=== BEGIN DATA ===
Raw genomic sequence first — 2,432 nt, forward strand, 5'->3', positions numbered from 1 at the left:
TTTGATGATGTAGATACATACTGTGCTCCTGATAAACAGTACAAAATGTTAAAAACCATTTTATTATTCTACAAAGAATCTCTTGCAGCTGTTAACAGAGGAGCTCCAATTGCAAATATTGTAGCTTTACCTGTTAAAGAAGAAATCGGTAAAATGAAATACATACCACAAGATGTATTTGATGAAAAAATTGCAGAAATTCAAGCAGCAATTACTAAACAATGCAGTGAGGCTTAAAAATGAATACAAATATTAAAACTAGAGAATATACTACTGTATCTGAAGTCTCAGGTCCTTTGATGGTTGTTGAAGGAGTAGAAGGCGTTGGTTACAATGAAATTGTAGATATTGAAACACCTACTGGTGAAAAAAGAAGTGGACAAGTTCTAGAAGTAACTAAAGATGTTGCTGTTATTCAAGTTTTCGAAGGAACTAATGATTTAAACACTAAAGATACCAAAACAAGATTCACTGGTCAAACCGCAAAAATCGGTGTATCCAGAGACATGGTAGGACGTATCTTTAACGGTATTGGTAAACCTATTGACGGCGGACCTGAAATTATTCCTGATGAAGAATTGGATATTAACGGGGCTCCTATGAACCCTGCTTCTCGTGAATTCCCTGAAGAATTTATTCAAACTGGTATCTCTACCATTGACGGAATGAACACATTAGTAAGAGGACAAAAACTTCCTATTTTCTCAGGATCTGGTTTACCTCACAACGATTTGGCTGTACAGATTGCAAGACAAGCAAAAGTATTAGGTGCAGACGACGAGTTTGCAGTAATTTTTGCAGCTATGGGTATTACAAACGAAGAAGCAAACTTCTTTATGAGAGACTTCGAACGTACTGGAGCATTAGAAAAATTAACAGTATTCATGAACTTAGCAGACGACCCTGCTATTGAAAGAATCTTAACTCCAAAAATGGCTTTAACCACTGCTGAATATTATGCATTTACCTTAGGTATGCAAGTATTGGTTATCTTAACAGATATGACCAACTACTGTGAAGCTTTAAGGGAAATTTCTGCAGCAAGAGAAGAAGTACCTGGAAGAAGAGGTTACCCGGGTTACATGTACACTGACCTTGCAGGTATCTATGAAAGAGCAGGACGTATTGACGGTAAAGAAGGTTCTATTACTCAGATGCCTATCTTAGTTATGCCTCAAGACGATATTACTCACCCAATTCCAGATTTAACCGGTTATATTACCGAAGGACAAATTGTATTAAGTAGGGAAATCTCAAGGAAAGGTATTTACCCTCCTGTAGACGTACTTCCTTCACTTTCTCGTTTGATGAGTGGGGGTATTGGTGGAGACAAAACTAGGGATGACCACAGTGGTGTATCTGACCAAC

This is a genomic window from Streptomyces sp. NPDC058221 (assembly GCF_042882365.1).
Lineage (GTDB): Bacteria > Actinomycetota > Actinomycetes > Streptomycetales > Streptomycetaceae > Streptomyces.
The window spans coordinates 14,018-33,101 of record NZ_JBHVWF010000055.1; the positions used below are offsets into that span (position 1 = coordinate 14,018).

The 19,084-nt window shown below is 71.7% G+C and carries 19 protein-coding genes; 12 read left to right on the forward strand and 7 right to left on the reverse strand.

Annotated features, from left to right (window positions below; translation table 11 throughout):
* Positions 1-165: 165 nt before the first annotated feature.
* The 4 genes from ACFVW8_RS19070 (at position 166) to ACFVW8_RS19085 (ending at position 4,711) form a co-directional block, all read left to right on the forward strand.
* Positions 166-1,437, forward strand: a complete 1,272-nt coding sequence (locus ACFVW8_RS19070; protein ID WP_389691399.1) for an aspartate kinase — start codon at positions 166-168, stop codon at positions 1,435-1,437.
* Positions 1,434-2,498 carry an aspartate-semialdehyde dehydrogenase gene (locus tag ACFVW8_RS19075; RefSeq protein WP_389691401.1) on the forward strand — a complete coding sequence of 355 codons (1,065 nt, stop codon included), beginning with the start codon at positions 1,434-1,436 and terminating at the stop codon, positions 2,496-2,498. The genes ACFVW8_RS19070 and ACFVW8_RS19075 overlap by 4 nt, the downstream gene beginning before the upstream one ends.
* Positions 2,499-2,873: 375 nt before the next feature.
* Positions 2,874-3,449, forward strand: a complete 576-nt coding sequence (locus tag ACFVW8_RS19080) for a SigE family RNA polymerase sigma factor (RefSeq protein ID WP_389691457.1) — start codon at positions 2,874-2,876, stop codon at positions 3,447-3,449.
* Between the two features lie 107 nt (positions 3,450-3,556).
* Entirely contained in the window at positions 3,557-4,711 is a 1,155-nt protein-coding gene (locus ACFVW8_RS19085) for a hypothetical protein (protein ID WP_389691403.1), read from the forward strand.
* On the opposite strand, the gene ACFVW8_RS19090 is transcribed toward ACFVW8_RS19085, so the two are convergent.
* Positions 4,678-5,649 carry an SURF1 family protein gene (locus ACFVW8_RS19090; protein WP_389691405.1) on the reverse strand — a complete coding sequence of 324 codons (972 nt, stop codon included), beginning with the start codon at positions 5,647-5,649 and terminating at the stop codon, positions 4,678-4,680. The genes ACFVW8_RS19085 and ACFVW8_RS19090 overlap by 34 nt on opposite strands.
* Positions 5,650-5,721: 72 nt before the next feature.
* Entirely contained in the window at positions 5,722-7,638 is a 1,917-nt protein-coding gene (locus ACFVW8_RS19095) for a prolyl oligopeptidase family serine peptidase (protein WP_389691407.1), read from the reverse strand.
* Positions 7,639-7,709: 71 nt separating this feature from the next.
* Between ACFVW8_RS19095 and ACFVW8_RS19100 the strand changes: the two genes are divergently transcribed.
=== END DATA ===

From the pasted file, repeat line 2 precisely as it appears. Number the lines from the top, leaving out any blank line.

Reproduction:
TTTGATGATGTAGATACATACTGTGCTCCTGATAAACAGTACAAAATGTTAAAAACCATTTTATTATTCTACAAAGAATCTCTTGCAGCTGTTAACAGAGGAGCTCCAATTGCAAATATTGTAGCTTTACCTGTTAAAGAAGAAATCGGTAAAATGAAATACATACCACAAGATGTATTTGATGAAAAAATTGCAGAAATTCAAGCAGCAATTACTAAACAATGCAGTGAGGCTTAAAAATGAATACAAATATTAAAACTAGAGAATATACTACTGTATCTGAAGTCTCAGGTCCTTTGATGGTTGTTGAAGGAGTAGAAGGCGTTGGTTACAATGAAATTGTAGATATTGAAACACCTACTGGTGAAAAAAGAAGTGGACAAGTTCTAGAAGTAACTAAAGATGTTGCTGTTATTCAAGTTTTCGAAGGAACTAATGATTTAAACACTAAAGATACCAAAACAAGATTCACTGGTCAAACCGCAAAAATCGGTGTATCCAGAGACATGGTAGGACGTATCTTTAACGGTATTGGTAAACCTATTGACGGCGGACCTGAAATTATTCCTGATGAAGAATTGGATATTAACGGGGCTCCTATGAACCCTGCTTCTCGTGAATTCCCTGAAGAATTTATTCAAACTGGTATCTCTACCATTGACGGAATGAACACATTAGTAAGAGGACAAAAACTTCCTATTTTCTCAGGATCTGGTTTACCTCACAACGATTTGGCTGTACAGATTGCAAGACAAGCAAAAGTATTAGGTGCAGACGACGAGTTTGCAGTAATTTTTGCAGCTATGGGTATTACAAACGAAGAAGCAAACTTCTTTATGAGAGACTTCGAACGTACTGGAGCATTAGAAAAATTAACAGTATTCATGAACTTAGCAGACGACCCTGCTATTGAAAGAATCTTAACTCCAAAAATGGCTTTAACCACTGCTGAATATTATGCATTTACCTTAGGTATGCAAGTATTGGTTATCTTAACAGATATGACCAACTACTGTGAAGCTTTAAGGGAAATTTCTGCAGCAAGAGAAGAAGTACCTGGAAGAAGAGGTTACCCGGGTTACATGTACACTGACCTTGCAGGTATCTATGAAAGAGCAGGACGTATTGACGGTAAAGAAGGTTCTATTACTCAGATGCCTATCTTAGTTATGCCTCAAGACGATATTACTCACCCAATTCCAGATTTAACCGGTTATATTACCGAAGGACAAATTGTATTAAGTAGGGAAATCTCAAGGAAAGGTATTTACCCTCCTGTAGACGTACTTCCTTCACTTTCTCGTTTGATGAGTGGGGGTATTGGTGGAGACAAAACTAGGGATGACCACAGTGGTGTATCTGACCAAC